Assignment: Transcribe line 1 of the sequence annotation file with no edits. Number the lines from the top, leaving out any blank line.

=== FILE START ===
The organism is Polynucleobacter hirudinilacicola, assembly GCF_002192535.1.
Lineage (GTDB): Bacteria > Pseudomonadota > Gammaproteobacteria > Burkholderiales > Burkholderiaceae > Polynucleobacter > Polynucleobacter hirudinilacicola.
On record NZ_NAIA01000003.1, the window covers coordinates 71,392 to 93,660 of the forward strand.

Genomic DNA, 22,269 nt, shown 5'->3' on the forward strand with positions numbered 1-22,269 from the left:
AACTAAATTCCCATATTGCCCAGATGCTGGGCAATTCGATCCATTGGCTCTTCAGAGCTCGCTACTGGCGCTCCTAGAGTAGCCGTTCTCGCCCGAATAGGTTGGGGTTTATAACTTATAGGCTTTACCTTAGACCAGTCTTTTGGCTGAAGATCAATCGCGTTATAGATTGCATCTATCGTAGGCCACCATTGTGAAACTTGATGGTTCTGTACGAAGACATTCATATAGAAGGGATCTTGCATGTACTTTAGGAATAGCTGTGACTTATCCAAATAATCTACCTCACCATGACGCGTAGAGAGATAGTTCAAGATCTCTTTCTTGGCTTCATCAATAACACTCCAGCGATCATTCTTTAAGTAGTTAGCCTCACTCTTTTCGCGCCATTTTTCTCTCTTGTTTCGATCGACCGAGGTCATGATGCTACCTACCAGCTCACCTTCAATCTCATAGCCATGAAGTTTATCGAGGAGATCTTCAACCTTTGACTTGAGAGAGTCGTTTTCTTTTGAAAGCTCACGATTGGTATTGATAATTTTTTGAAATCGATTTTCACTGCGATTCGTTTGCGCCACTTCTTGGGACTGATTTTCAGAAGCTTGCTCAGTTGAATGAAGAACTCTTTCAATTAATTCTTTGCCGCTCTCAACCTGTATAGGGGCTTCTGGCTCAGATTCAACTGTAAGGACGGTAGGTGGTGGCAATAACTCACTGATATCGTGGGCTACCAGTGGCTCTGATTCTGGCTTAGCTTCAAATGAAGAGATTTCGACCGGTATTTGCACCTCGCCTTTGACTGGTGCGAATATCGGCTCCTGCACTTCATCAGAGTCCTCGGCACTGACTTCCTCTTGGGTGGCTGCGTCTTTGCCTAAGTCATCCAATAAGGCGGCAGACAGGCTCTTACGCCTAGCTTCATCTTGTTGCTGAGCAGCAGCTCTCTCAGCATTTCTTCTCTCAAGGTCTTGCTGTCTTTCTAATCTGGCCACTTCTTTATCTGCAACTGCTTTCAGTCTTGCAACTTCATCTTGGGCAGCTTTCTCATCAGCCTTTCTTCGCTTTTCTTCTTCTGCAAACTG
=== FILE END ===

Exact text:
The organism is Polynucleobacter hirudinilacicola, assembly GCF_002192535.1.